In her memoir Wasted, detailing her struggle with anorexia, author Marya Hornbacher wrote that people obsessed with food often went one of two ways: they became chefs or gourmets; or, they developed eating disorders. Ever the over-achiever, by thirteen or so, I knew as I read this that I had one foot firmly planted in each camp.
For as long as I can remember, I have loved food, and really understood it. At events, I was most concerned with when exactly the meal would come out. Weaving in and out of my parent’s social lives, my friend’s houses, my family’s gatherings, I quickly understood how much meaning and personality could be expressed through food, and the ways that people enjoyed it. Looking through the lens of what each person put on the table, I developed an understanding of who they were- how I felt about them, how they reflected their own experiences, and how they participated in the world. Cracking lobsters with my father on the shores of Maine, I tasted his hard work and his love of a good project shared with every briny, cushiony bite. I tasted my grandmother’s journey through Europe, escaping Nazi-invaded Russia, through the roast chickens and borscht on her ancient, delicate china. Each bite, informed with the patina of her cast iron and enamel pans, felt like a history lesson of love and wealth in many different forms. And when I learned to cook at the age of nine, mostly with these two people, it felt like a natural extension of the way I had learned to love. I had absorbed the ways others showed it, and now I had this incredible way of offering back that richness to others. I began cooking elaborate meals, dreaming about new ways to prepare familiar ingredients, and began a long career in many areas of cooking and hospitality.
At the same time as this education was happening, I was feeling tormented by the development of my body, as it was living out its own story. I knew, however, that I couldn’t live a life without the joy that food brought me. In the naivete of youth, I felt I had hit a necessary balance in my life through binging and purging—I could take in all of the joy and abundance that food and cooking provided, and then, just as quickly, send it away. I would plan abundant feasts for my family while simultaneously planning my nightly binges. Fifteen years later, I see the err of my ways. In creating abundance for others, and neglecting what nurtured me, my love of food, and my own happiness, is stunted.
What my complicated relationship with food has taught me, is that the desire to care for and nourish others can often be born from some deficiency in caring for oneself. Like many foodies, a definitive moment in my cooking and restaurant career was finding Anthony Bourdain’s writing. He spoke with humor and passion, and, more than anything, spoke eloquently about the deep knowledge and inspiration that exists in every facet of the food world. From the roadside stand to the four-star restaurant (more often the former), Bourdain found limitless opportunity to find connection with others and share that passion and joy, boundlessly. Most importantly, he acknowledged his demons, and those of the world around him, but he also saw food, and the connections around it, as the ultimate equalizer. While much in his life brought him pain, as evidenced in his abrupt end, food and communion were solaces to him, and one that he leaves behind. The same connection and history that I tasted in my grandmother’s food was exactly what Bourdain aimed to find in every country, every doorway: finding that union and bringing it outward to share with others.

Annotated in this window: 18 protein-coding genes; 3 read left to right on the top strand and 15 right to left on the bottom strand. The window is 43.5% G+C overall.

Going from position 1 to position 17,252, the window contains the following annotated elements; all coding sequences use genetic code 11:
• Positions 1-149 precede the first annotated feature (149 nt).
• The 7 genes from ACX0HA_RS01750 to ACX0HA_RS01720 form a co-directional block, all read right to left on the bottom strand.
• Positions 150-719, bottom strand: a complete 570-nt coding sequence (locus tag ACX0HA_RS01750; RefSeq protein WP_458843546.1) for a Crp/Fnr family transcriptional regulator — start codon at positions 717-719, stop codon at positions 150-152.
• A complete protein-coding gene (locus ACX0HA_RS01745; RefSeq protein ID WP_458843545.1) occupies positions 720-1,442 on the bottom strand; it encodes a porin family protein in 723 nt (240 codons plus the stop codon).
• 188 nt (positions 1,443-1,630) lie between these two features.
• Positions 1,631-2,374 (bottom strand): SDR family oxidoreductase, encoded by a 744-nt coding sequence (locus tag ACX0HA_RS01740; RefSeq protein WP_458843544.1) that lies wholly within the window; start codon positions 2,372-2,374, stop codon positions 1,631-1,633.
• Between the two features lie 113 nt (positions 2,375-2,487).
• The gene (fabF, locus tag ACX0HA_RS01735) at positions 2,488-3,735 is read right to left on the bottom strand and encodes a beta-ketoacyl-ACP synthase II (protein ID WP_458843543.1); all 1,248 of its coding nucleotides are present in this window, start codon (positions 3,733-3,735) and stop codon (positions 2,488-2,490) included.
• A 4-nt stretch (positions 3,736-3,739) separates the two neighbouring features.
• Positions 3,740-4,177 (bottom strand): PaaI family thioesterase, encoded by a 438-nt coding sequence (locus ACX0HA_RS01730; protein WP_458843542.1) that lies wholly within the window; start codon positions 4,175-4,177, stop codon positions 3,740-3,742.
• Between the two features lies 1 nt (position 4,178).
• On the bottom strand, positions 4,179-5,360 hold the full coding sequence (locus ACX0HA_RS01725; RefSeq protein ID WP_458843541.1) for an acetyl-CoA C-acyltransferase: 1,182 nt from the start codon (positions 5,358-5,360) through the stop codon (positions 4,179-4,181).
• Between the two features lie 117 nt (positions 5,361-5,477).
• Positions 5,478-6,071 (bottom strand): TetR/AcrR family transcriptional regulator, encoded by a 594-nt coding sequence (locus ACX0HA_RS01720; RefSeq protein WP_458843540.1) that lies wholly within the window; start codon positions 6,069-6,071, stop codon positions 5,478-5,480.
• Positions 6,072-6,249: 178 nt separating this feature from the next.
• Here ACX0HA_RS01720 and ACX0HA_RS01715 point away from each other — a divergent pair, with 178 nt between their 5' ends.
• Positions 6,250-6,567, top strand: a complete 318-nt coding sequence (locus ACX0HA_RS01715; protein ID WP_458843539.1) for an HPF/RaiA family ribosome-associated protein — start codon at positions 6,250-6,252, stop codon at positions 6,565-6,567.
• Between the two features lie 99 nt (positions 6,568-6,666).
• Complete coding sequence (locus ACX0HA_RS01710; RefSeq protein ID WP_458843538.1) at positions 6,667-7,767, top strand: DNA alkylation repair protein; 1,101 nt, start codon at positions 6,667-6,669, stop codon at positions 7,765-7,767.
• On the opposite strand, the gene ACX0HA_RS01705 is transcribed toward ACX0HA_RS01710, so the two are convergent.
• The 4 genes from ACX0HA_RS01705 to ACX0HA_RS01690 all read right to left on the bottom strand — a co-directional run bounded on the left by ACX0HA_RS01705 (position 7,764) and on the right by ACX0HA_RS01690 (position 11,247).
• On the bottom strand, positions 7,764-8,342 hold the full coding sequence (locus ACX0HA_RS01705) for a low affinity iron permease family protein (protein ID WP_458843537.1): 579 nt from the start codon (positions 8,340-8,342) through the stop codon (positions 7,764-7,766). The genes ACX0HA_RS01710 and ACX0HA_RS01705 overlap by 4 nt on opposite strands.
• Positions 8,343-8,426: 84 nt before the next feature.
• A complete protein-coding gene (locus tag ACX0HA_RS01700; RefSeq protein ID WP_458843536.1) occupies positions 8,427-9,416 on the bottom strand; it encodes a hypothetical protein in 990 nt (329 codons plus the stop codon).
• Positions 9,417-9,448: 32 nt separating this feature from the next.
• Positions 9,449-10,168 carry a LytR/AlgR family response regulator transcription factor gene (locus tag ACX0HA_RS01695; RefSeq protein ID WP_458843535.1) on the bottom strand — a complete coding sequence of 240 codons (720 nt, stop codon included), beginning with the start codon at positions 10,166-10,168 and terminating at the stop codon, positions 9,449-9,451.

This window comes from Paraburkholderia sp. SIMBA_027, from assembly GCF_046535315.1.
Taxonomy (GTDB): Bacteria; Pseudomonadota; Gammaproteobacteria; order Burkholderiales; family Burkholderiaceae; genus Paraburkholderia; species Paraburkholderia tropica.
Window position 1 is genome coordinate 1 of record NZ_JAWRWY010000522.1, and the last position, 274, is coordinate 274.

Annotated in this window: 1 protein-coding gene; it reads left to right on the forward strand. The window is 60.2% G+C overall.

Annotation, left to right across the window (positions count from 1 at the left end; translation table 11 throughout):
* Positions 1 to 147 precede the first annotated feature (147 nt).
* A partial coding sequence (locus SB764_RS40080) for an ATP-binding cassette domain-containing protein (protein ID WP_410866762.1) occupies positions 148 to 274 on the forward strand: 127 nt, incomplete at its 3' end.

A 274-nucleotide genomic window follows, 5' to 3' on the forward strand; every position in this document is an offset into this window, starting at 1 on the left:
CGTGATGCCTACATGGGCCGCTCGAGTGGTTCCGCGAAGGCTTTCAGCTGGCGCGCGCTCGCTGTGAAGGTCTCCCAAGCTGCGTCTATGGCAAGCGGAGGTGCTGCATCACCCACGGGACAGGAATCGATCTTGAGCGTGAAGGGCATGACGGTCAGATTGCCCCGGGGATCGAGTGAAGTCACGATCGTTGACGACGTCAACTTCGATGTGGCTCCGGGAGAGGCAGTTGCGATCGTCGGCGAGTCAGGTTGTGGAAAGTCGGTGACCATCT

The death of Bourdain was shocking, and deeply saddening, but when I thought about my own relationship to life, and the fraught ways I try to wring as much joy as possible from it, some of it made more sense. Statistically, suicide rates are higher than ever, with almost every U.S state reporting an increase between 1996 and 2017 (Nutt, 2018). Within this time frame, it seems there are millions more ways to enjoy and embellish life. Each time we turn on our phones, there are countless examples of lives that look better lived than our own. Bourdain himself acknowledged that he was living the dream- traveling and tasting endlessly. What also accompanied him on his journey, however, was years of addiction and depression. The deaths of these two public figures serves as a reminder that those who encourage us to enjoy life, and live more beautifully, as Bourdain and Spade did, can often be hiding their struggle. An adorned life is not necessarily a happy one, but, as these two figures showed us, it is these little pockets of joy that often reveal bigger truths about the world.
My passionate struggle with food remains for the time being, as my greatest expression and a source of my hardest pain and work. Each day I carry it with me as I try to nourish myself and those around me. Some days, I struggle much more than others. On the day I woke up to the news of Anthony Bourdain’s passing, however, I tried to fight the heaviness. I walked to my local Asian market, moving through the dusty bottles, picking up a few new things, and sharing familiar, wordless smiles with the employees. I got home with my bounty and started moving with my ingredients. I thought of my grandmother as I dropped greens, hopeful and ever-bright, into her cast iron to char. When I swirled in the pungent, salty oyster sauce, I smelled the Maine nights where I hunched over cracked shells with my father. And when I finally laid the bowls of noodles out before myself and my boyfriend, I tried to offer thanks for all the people, time and places that had gone into this very moment. I took a bite and thought of how sweetly, heartbreakingly full life can be.